Breaking News

Interest rate is killing businesses in Nigeria – Yusuf

By Dotun Ibiwoye

In this interview, Muda Yusuf, Director General of Lagos Chambers of Commerce and Industry, LCCI, speaks on salient issues affecting the industrial sector of the economy. He also noted that foreign investors  are having a better advantage here in the country. Excerpts:

The LCCI has been an ardent critic of the ‘tight monetary policy’ stance of the Central Bank of Nigeria (CBN), why?

You have a situation where it is very difficult to assess credits first because of the tight monetary policy that is in place and second, because of the high risk management condition. So all this and other factors has made it very difficult for business operators and entrepreneurs to get credits for their business.

Like I said, first the interest rate is very high. It is about 25 percent and by the time you sum up all the charges and the main interest rate, you will discover that it will come close to 30 percent and for somebody who is into agriculture, it is going to be almost impossible for him to survive with such rate of interest.

So the source of fund is a big issue basically arising from the tight monetary policy and of course the channel of fund is also very short because you cannot get long term loan in this economy. The longest you can have is maybe six months or one year. And for the real sector, investments or production investments you need long term loans. Let’s say five years, ten years and preferably at single digit, that is the way we can get domestic entrepreneurs to be actually productive.

If you are not having long term loan at an affordable rate, you cannot operate in the real sector, and we need the real sector to transform our economy because what we are seeing currently is that our economy is short of production.  Not with goods mainly, trading or what we call rent-seeking to act as a broker, make your money through the bank or fly to China bring in some consumer goods, pay the custom and get it into the market, make your money and go away.

But the economic indices indicate that there is a tremendous growth?

All these activities are not adding much value to the economy and even to the life of the people, that is why despite all the good economic fundamentals that are mentioned, we still have a very high rate of unemployment. We still have a very high rate of poverty because we have an economy that need goods in the face of it.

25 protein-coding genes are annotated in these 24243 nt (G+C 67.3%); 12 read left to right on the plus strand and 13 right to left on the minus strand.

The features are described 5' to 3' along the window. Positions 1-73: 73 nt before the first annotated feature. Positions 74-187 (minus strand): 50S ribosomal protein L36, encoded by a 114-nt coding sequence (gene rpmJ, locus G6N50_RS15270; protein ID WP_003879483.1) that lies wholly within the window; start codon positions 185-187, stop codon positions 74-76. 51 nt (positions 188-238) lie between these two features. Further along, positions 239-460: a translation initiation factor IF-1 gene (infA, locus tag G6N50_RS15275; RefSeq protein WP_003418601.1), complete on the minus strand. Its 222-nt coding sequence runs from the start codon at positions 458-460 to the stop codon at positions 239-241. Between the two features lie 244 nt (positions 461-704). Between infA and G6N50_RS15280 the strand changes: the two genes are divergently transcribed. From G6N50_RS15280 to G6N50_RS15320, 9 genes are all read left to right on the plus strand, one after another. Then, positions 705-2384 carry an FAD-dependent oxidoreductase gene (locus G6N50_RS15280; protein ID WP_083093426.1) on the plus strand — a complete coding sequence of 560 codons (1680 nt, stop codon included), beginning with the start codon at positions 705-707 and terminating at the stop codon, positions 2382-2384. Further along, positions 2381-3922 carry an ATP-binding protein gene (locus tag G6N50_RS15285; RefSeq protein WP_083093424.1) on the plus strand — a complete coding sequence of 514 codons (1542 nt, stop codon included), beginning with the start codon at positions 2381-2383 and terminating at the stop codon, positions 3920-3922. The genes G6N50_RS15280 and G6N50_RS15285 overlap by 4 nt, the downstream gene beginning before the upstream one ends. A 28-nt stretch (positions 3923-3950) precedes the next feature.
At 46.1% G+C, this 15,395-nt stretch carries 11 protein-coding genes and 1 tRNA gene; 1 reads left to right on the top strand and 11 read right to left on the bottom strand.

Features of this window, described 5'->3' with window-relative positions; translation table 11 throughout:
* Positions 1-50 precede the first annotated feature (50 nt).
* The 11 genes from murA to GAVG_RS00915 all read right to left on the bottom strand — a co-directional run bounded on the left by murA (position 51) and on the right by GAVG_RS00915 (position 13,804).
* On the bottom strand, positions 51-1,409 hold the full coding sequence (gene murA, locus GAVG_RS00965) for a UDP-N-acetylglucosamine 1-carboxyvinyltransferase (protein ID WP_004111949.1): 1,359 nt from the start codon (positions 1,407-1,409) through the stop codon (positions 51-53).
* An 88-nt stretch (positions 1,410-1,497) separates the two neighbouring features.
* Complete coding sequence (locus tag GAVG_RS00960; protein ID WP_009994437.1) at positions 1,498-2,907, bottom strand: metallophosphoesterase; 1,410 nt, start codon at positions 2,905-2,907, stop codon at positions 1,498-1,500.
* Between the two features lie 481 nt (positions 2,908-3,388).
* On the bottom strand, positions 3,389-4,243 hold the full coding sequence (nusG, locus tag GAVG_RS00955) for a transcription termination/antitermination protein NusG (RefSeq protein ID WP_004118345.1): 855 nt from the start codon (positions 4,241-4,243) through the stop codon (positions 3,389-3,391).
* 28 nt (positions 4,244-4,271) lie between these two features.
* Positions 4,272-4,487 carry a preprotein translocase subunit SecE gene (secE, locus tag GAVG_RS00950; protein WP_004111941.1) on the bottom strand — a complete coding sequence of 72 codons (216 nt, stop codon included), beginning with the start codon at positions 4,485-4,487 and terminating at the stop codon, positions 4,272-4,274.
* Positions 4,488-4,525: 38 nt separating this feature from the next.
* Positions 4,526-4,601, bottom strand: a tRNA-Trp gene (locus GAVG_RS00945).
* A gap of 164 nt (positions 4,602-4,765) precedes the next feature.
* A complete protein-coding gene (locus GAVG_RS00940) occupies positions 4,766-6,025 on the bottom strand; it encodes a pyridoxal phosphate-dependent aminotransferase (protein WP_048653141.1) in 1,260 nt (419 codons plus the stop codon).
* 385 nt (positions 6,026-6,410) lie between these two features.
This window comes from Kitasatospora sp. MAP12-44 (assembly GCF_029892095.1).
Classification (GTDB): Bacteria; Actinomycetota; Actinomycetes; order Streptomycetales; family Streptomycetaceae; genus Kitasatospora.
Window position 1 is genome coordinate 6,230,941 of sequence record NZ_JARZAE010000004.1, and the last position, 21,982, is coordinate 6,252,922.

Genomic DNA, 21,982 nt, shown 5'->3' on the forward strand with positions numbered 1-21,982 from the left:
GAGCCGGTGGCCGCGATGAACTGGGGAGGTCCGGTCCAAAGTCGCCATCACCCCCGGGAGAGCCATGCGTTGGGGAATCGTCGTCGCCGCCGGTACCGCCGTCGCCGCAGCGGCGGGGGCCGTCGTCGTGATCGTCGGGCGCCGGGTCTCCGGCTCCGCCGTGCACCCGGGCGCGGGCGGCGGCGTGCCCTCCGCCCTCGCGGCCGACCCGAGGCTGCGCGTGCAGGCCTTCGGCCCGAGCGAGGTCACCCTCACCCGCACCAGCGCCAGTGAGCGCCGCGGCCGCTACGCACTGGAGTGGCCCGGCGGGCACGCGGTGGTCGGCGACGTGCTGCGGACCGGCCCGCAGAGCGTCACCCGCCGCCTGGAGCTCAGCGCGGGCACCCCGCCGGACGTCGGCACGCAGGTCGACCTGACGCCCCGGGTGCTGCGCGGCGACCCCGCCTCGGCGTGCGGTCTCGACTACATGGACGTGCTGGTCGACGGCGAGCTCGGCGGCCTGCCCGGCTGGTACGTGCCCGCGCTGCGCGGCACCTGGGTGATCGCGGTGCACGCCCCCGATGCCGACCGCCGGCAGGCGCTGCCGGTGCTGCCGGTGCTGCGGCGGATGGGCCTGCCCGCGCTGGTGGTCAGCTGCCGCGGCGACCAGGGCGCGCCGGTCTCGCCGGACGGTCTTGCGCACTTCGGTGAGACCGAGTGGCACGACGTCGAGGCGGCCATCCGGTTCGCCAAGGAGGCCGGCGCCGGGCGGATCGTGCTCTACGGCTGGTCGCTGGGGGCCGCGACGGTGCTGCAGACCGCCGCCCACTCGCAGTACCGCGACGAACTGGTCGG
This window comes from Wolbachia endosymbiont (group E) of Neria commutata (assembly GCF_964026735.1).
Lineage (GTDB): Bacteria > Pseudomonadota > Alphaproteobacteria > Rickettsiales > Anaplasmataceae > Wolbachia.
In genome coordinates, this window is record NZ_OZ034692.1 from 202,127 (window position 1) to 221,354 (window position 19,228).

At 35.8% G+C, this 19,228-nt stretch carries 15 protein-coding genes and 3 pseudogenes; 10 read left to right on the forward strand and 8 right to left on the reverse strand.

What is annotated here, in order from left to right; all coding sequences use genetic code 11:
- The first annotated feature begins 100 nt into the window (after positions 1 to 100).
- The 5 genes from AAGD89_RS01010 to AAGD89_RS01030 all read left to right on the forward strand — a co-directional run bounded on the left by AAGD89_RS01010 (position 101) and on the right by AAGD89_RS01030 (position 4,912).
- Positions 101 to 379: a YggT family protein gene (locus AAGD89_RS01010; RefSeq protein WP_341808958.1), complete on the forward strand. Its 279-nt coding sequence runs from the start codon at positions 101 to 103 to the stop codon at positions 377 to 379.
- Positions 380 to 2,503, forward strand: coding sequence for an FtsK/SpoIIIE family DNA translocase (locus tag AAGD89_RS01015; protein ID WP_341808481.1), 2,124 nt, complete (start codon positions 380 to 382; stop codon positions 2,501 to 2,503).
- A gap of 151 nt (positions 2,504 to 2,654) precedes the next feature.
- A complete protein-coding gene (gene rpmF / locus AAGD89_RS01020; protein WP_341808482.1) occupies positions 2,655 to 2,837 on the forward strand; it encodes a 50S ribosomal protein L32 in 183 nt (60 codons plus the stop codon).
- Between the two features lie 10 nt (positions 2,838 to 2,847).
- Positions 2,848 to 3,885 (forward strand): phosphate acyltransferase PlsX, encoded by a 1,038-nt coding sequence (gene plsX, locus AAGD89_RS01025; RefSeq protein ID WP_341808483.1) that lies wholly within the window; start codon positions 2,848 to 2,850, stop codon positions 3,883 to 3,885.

In terms of GDP ranking,our economy is ranked the 36th in the world; this is not a bad ranking because the economy is worth over $270 billion. We are the second largest economy in the African continent. We are next to only South-Africa which is about $400 billion.

So it is a very big economy but the citizens are not in the main stream of the economy because they don’t have what it takes to be there. So you have a big market only in the face but you cannot take advantage of it because you are not having the resources. The resources in the country flows from the government, either the state or at the federal level and also to the hand of the people who are not having much knowledge about investment and that is a major issue for the economic effect.

So the economy is viable and attractive to foreign investors?

The structure of investment is now such that foreign investors are taking better advantage of the market than home based investors. So we have a situation where Nigerians have been turned to spectators in their economy because people come from all over the world and they come with very cheap funds and many of the foreign countries are encouraging their citizens to go invest and sell their products in other countries.

As part of incentives, they even get grants to embark on such investment. So as a local investor, even if you try to raise some fund from the banks, you cannot compete with those who have access to offshore funds, so that puts the domestic investors at a great disadvantage.

We are not so much present for instance in oil and gas, and that is because that is highly capital intensive.


Comments expressed here do not reflect the opinions of vanguard newspapers or any employee thereof.